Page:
Take the 2-minute tour ×
Chess Stack Exchange is a question and answer site for serious players and enthusiasts of chess. It's 100% free, no registration required.

I have severe dyslexia which means that for the majority of chess books I find it very difficult to accurately read games (although having a board does help). My favorite chess book when I was younger was Bobby Fischer Teaches Chess (which I am sure many of you have picked up at one time or another); its visual style really appealed to someone with my particular difficulties. Is there a series of chess books, or an author/website which uses a similar purely visual method to tackle the more in-depth aspects of chess?

share|improve this question
3  
Have you ever tried any chess DVDs (e.g. from Chessbase) as more visual alternatives to books? –  ETD Nov 5 '12 at 13:16
1  
That's a great suggestion! Thanks. –  Totero Nov 5 '12 at 13:56
    
BTW Chess.com has tons of video lessons of very high quality. –  Robert Kaucher Nov 20 '12 at 1:38
    
+1 for Bobby Fischer Teaches Chess. That was my first Chess book, and I also thought it was very well-done. –  BryceAtNetwork23 Nov 11 '13 at 18:37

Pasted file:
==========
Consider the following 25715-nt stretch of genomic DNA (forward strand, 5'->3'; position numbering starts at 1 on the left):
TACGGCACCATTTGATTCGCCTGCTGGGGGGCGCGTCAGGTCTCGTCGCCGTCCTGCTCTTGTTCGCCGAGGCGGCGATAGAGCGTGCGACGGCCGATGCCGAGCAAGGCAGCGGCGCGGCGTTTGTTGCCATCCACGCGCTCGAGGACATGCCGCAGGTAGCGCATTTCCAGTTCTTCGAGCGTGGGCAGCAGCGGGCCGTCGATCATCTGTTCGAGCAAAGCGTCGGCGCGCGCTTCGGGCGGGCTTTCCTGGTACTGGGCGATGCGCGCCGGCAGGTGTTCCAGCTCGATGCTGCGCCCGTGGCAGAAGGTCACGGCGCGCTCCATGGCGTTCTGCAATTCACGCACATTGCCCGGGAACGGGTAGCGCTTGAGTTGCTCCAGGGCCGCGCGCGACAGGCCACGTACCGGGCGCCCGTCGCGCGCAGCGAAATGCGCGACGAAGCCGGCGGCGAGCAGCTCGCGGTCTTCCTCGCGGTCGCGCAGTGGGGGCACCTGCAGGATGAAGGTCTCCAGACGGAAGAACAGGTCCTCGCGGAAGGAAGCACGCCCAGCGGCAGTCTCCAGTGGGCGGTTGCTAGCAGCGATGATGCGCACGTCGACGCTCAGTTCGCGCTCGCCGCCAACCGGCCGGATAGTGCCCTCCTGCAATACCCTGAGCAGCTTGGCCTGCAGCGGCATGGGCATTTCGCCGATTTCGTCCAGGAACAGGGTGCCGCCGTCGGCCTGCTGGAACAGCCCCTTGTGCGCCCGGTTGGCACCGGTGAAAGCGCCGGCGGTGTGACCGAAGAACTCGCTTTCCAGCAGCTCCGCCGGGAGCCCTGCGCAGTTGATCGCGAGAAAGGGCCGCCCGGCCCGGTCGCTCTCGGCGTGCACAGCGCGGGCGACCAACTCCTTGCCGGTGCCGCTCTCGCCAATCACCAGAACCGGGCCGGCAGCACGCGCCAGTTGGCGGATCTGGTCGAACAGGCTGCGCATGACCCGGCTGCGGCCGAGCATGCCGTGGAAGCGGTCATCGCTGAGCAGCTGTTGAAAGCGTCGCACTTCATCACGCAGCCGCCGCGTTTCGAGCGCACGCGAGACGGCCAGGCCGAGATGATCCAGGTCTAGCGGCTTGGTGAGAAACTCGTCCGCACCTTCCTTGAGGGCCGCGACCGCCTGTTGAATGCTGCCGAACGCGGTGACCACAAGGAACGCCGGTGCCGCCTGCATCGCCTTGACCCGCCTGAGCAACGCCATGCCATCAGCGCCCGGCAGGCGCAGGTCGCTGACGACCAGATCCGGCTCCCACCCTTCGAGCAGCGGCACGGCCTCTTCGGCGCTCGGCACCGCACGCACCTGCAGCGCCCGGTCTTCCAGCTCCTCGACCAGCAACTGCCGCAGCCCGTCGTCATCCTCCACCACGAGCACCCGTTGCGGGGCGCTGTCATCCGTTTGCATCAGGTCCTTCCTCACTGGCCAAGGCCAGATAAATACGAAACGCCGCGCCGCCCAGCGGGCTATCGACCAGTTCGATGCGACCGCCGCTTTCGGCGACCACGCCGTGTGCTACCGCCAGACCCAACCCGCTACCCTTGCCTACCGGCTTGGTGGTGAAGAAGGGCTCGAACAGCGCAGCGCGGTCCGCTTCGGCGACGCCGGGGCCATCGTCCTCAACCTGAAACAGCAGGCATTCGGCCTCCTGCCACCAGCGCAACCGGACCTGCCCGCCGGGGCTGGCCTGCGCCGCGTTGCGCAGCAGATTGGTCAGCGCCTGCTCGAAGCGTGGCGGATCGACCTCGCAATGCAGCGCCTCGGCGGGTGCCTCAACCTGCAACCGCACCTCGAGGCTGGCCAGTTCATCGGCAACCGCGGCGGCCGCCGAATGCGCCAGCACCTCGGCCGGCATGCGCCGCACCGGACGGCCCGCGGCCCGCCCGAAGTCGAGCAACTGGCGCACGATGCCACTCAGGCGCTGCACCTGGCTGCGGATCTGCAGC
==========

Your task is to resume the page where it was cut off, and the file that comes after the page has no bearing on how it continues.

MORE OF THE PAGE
1 Answer 1

up vote 3 down vote accepted

Since you have yet to receive any answers involving books, perhaps my earlier comment may serve as an actual answer: these days, for those like yourself working through obstacles like severe dyslexia, there is an ever-growing body of video-based chess instruction materials that could be well-suited visual alternatives to typical chess book fare.

share|improve this answer
1  
I was hoping for some visual books but this gives me a thinly veiled excuse to get a tablet. Thanks. –  Totero Nov 19 '12 at 14:43

Your Answer

 
discard

By posting your answer, you agree to the privacy policy and terms of service.

Not the answer you're looking for? Browse other questions tagged or ask your own question.